That was a powerful speech. With passion and sharpness, energy and a good instinct for addressing points that hurt. I'm ready for battle, that was the signal.
It wouldn't have been bad if the Chancellor had held her. But it was Friedrich Merz.
This day, this session in the Bundestag with Olaf Scholz's government declaration is a turning point in the Chancellor's term of office. The public has learned a lot, but so has Scholz himself. That almost two weeks after the slap from Karlsruhe he still doesn't have a plan B for his household? You know now. That he lacks the size to admit a mistake even though it caused the debt mess? It's clear now. That his government is hanging by a thread? Apparently.
The Chancellor has until Christmas to draw up a budget for the coming year, either the coalition saves for it or takes on new debt. One would actually have expected Scholz to outline the direction in which things should go; that he makes an announcement. But he doesn't dare, doesn't want to formulate red lines or express clear positions. In order to save the alliance, caution is the best option for him.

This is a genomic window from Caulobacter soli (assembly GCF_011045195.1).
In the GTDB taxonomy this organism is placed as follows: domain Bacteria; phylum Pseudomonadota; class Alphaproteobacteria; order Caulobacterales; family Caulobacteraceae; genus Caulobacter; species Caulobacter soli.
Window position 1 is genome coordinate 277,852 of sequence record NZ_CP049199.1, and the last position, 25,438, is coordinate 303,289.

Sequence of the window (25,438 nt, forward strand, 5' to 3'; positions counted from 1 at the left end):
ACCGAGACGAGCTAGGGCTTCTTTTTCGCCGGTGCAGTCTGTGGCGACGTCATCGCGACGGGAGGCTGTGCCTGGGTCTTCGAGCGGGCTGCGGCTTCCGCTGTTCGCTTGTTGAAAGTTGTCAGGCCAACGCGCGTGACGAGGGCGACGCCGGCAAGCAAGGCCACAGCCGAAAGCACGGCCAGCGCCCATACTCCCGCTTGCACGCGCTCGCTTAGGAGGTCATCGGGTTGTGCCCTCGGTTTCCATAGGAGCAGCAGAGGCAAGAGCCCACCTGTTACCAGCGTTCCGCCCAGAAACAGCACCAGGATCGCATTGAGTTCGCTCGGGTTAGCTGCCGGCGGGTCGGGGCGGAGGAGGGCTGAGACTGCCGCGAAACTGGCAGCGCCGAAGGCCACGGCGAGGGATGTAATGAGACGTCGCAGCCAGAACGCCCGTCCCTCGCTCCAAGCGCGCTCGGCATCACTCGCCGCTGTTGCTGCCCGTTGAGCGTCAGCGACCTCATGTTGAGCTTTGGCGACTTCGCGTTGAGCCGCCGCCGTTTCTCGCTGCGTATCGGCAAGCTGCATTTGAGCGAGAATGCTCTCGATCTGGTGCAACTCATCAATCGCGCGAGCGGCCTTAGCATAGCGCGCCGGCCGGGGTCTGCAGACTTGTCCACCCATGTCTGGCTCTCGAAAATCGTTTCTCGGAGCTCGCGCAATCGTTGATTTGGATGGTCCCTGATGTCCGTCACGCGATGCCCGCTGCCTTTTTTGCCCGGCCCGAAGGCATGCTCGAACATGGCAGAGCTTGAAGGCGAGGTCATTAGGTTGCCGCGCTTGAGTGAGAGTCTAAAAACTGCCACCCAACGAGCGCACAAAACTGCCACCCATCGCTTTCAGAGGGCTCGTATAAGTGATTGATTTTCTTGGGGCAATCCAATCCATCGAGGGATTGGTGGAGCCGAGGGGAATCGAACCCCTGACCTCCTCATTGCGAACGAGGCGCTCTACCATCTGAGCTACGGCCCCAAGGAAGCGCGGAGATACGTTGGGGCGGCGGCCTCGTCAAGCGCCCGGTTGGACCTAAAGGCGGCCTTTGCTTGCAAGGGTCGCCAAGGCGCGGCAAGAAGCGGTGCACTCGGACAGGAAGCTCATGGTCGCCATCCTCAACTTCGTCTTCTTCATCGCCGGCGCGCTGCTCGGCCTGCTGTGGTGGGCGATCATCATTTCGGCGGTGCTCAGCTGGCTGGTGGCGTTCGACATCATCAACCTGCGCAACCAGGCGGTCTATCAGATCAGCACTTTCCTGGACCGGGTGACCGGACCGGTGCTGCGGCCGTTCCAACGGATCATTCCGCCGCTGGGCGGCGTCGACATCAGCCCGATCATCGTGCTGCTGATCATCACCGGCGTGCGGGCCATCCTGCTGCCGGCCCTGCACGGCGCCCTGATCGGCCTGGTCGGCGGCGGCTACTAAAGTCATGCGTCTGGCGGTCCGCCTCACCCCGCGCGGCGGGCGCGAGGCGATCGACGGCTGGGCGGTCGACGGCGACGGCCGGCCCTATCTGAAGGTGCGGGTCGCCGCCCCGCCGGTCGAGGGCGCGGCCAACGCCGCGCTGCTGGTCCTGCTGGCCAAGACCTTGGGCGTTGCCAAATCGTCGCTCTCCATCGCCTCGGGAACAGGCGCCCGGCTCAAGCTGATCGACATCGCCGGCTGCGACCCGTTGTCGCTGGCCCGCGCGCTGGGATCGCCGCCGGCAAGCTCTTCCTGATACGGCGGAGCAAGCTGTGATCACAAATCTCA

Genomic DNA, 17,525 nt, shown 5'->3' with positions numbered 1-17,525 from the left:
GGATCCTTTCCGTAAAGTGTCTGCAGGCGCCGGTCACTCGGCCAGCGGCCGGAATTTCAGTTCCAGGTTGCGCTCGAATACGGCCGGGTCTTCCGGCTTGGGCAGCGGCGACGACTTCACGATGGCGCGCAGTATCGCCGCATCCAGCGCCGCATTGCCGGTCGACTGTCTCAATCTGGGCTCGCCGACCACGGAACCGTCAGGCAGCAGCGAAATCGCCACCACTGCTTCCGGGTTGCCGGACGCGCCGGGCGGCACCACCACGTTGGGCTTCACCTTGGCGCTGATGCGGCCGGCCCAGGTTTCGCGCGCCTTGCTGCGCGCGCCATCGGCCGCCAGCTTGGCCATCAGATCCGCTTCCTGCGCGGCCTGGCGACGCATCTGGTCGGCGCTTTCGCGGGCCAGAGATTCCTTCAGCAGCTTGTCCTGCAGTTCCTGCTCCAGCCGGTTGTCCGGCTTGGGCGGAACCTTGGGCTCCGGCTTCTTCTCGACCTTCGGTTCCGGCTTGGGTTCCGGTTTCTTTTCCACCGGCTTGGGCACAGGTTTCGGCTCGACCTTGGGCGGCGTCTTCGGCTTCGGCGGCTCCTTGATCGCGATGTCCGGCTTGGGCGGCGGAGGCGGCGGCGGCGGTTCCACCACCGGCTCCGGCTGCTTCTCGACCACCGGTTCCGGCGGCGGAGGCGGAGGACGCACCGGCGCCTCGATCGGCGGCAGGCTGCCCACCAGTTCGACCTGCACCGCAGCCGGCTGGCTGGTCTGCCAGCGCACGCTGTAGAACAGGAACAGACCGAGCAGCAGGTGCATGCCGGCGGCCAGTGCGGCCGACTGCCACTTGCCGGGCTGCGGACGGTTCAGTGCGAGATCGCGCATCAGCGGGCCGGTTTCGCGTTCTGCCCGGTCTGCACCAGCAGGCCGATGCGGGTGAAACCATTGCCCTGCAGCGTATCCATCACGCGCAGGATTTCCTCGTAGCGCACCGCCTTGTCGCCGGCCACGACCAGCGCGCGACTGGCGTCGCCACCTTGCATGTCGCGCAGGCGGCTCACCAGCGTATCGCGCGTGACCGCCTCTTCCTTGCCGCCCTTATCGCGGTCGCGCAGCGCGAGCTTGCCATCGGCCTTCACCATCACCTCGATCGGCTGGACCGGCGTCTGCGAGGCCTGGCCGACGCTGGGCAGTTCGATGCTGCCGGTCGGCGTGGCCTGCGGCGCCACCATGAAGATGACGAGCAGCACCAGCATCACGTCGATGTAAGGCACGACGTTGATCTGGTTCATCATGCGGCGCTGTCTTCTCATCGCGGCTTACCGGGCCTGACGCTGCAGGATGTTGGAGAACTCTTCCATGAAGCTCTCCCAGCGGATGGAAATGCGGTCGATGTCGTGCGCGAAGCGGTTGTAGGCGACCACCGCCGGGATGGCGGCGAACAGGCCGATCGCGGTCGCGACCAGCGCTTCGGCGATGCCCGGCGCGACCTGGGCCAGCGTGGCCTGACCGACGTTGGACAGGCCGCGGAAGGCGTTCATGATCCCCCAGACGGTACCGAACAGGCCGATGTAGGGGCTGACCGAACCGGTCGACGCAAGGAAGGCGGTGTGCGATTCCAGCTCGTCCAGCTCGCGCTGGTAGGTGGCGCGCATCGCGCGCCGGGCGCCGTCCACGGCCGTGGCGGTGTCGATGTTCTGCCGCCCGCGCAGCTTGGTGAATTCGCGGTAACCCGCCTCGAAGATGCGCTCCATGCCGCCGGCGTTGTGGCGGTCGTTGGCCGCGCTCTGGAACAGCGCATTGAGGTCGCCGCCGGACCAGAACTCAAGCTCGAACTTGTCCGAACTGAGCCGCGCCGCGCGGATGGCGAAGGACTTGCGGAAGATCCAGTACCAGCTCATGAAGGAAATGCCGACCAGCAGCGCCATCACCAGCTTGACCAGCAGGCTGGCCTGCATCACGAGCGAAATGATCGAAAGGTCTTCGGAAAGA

We know all of this now.
What Scholz now knows: that he has an opponent and the duel for the chancellorship has begun.
Sure, the speech by the chairman of the CDU was good, aggressive, devastating for the Chancellor, but that doesn't make it interesting. What was interesting was how confident Friedrich Merz felt. He is now emphasizing his greatest weakness because he is now convinced that it is actually a strength: the cliché that he and his entire party are relics of the 90s. Merz called out to the government bank that he was grateful for this attribution because it brought back memories of what good, conservative governance means.
Merz believes that the zeitgeist is changing. That he, the uncle from the old Federal Republic, could suddenly fit into the picture again without having to change much.
Everything can turn out differently, there is still a long way to go to the next election if the traffic light doesn't break prematurely. The Greens are still there and Friedrich Merz will certainly get in his own way again, he is still Friedrich Merz. But the SPD's old story that Scholz has almost won the election as soon as Merz, the supposed citizen terror, is officially announced as the Union's candidate for chancellor should perhaps be reconsidered in the Willy Brandt House.
Yes, the CDU leader stands for a return to an old order. But that's exactly what makes him dangerous for Scholz in these times.